BEREA: Browns running back Trent Richardson revealed Monday that he played most of his rookie season with broken ribs and still can’t lie on his right side or his back because it’s too painful.
Richardson was hurt Oct. 14 against the Cincinnati Bengals, but he and the Browns said he suffered a rib cartilage injury. With the season wrapped up, Richardson admitted two or three of his ribs were broken.
“Sometimes it’s hard to shift positions, twist, catch balls on my shoulder,” said Richardson, the third overall pick in the 2012 draft. “It was real tough because it limits you. You can’t really cut like you want to or make the body movement like you want to. You can’t squeeze through the hole like you want to. You can’t really get full burst because your feet hitting the ground, it’s impacting all of that. It hurts a lot, especially when you get punched and you get hit in that side. Some guys on the ground want to do other stuff, want to come in and land on your ribs, which really hurts.”
The injury affects him off the field, too. He props himself up to sleep.
“For the first three or four weeks, I think I had people help me get dressed and help me in the shower and everything,” Richardson said.
Richardson pushed through the injury in nine games before sitting out the season finale at Pittsburgh on Sunday with a left high ankle sprain. When Richardson was in high school, he had screws inserted in both of his ankles to repair torn ligaments. This wasn’t as serious.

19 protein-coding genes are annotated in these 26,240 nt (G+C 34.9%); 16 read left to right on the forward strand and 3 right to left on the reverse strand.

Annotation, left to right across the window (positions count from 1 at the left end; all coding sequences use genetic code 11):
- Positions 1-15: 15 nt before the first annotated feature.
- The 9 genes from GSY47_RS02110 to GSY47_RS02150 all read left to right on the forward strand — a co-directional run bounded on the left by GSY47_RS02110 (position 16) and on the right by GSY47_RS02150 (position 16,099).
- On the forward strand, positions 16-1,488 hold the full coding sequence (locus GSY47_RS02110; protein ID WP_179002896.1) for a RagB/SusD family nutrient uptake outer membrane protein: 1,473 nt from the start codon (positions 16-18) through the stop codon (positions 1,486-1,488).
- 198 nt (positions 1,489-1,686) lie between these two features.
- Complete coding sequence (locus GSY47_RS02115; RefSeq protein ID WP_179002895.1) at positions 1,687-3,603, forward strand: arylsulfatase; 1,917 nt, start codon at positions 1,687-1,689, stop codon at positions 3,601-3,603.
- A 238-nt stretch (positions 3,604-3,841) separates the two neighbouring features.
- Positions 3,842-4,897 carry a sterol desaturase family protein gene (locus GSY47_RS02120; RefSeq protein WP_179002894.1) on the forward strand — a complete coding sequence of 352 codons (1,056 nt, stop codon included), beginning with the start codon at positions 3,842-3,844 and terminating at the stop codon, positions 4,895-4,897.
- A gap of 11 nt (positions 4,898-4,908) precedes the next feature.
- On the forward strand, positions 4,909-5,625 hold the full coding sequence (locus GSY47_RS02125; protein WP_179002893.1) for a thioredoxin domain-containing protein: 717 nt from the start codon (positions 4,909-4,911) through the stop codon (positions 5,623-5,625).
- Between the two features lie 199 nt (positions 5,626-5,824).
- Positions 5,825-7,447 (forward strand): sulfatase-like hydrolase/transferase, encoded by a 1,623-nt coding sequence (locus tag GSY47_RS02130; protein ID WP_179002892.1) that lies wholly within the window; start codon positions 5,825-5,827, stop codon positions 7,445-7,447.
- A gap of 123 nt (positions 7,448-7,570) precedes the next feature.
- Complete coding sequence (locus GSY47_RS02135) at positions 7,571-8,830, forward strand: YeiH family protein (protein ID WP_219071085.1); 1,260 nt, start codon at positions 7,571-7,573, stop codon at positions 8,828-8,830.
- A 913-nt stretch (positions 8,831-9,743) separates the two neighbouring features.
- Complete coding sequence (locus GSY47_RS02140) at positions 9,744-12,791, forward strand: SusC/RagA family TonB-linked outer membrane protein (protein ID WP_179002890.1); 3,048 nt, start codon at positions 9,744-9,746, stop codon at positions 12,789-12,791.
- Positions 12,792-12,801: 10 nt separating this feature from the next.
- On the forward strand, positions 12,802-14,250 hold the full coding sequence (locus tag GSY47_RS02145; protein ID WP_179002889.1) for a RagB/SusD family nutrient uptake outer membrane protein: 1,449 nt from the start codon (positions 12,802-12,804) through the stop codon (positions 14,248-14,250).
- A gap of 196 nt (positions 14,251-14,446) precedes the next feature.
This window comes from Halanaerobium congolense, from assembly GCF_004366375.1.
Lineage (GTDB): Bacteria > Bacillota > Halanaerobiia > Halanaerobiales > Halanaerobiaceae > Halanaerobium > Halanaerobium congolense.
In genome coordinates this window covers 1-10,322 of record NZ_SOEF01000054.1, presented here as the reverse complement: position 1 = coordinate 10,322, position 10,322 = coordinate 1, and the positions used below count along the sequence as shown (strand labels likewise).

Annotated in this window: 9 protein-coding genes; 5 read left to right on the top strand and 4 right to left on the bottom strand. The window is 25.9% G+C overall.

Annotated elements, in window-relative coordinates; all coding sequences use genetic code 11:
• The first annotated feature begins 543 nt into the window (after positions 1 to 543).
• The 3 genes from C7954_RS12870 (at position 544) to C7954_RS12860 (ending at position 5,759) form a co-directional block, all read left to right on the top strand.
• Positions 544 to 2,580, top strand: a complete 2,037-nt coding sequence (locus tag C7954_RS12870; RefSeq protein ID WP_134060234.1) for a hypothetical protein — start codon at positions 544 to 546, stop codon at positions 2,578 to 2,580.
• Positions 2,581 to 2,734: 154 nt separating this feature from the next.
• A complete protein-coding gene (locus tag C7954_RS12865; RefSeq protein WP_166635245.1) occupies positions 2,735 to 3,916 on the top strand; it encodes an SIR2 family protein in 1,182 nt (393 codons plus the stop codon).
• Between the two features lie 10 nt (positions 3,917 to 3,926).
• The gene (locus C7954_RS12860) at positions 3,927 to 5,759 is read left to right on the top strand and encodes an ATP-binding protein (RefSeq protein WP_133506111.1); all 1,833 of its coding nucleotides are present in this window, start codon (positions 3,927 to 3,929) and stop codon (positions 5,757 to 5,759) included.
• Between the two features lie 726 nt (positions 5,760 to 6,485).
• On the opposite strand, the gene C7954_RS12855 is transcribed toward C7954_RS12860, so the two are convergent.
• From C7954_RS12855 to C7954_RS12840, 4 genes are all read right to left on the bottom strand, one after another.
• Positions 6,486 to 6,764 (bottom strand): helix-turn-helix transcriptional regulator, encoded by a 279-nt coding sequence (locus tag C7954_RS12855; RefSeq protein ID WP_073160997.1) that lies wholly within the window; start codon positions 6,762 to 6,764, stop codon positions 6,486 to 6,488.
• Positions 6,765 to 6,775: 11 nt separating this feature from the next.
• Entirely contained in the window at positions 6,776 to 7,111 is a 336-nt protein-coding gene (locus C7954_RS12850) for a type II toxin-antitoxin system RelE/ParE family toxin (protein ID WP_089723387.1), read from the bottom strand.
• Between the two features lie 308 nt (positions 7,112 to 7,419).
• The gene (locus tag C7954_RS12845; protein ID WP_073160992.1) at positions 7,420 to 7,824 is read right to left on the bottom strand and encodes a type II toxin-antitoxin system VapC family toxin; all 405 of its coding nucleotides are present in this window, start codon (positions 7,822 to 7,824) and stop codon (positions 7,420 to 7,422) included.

“I knew it wasn’t nothing like that,” said Richardson, who played 15 out of 16 games. “It didn’t feel the same at all.”
The 5-foot-9, 230-pound Richardson missed most of training camp and all four preseason games after arthroscopic surgery on his left knee Aug. 9. He said his knee didn’t give him problems during the season.
Richardson broke hall of famer Jim Brown’s franchise records for the most rushing yards (950) and rushing touchdowns (11) by a rookie, but he’s not complacent. He ranked 18th in the NFL in rushing yards and 97th in yards per carry (3.6).
“I wasn’t satisfied with my season at all,” Richardson said. “Looking back, there was some times I made something out of nothing. My offensive line picked me up, and they got better and better as the season went on. I think we got away from the run a little bit at the end of the season, but that’s due to being behind. At a time like this, you got to be hard on yourself when you watch film and make sure you criticize yourself so hard to where you won’t make those mistakes next year.”
Richardson is confident he’ll be healthy in time for organized team activities in the spring. He’s convinced he’ll show significant progress in his second NFL season.
“It’s going to be a big year,” Richardson said. “It’s going to be one of the biggest years for a running back that you’ve seen around here. And I know I’m talking big, but that’s just my goals and that’s my expectations. To be a player like I am and to have [three] kids, you’ve got to understand I just had my first son, and you got to realize I’m a man that came from nothing and always trying to make something out of nothing, so I think it’s going to be big for me next year.”